Defending their conclusion, the state investigators said none of the officials who bought luxury apartments from Arteks owned any shares in Arteks or had any "private interest" with the firm in January 2017, when GERB lawmakers changed the construction code to benefit Arteks.

Bulgaria's law on conflict of interest in January 2017 defined a "private interest" as "any interest which results in a material or nonmaterial benefit for the person holding public office or the related person."

Second-Most Influential Politician Had 'No Influence'

The law explicitly stated that such benefits included "any income in money or property, including...the receipt of goods or services free of charge or at prices lower than market value."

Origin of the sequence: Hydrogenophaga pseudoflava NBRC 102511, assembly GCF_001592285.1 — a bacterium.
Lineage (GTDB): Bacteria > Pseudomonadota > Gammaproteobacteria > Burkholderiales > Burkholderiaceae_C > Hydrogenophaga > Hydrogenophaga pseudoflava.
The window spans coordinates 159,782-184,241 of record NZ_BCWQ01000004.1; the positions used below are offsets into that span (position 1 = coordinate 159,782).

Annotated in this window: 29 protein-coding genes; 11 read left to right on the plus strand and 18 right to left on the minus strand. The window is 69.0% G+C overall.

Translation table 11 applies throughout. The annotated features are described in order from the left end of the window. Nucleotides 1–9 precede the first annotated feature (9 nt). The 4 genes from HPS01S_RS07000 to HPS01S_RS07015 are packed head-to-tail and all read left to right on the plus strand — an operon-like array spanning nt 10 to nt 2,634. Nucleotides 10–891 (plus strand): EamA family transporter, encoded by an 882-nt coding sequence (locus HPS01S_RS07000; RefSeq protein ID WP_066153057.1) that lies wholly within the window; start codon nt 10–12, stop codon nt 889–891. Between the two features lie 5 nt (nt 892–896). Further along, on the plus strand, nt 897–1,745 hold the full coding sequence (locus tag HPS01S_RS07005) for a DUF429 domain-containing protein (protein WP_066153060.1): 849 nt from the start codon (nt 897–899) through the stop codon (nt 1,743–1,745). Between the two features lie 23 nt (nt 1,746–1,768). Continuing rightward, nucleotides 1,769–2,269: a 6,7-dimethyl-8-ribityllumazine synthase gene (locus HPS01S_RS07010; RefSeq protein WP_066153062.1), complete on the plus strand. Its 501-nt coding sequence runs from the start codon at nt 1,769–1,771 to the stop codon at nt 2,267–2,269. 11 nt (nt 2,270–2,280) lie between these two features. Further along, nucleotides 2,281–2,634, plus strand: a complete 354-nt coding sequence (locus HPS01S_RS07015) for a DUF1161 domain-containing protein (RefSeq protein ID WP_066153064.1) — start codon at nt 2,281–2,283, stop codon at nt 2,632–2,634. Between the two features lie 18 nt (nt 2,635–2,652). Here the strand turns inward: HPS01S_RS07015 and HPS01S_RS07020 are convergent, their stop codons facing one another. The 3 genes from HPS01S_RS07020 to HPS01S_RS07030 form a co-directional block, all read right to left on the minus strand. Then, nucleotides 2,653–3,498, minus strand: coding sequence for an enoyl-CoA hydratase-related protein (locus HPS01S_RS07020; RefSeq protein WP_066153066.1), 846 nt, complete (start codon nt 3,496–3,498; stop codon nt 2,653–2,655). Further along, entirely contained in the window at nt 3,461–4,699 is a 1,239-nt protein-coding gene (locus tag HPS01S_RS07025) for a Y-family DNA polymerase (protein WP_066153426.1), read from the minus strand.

Tsvetanov was Bulgaria's interior minister from 2009 to 2013 and was widely considered as the second-most-powerful politician in the country after Prime Minister Boyko Borisov.

Despite his powerful sway over GERB's rank-and-file and over officials at all levels across Bulgaria, the Anti-Corruption Commission said Tsvetanov could not have influenced the decisions of parliamentary deputies or Sofia's municipal administration in connection with the Arteks project because they were not his "direct subordinates."

Tsvetanov was the chairman of GERB's parliamentary group when the vote to change the Construction Code took place.

The commission also argued that Tsvetanov was not a member of the committees in parliament that had considered the amendments to the country's building legislation.

The Anti-Corruption Commission noted that former Justice Minister Tsacheva voted to adopt the building code changes. But it said she also did not have any "private interest" in Arteks at the time.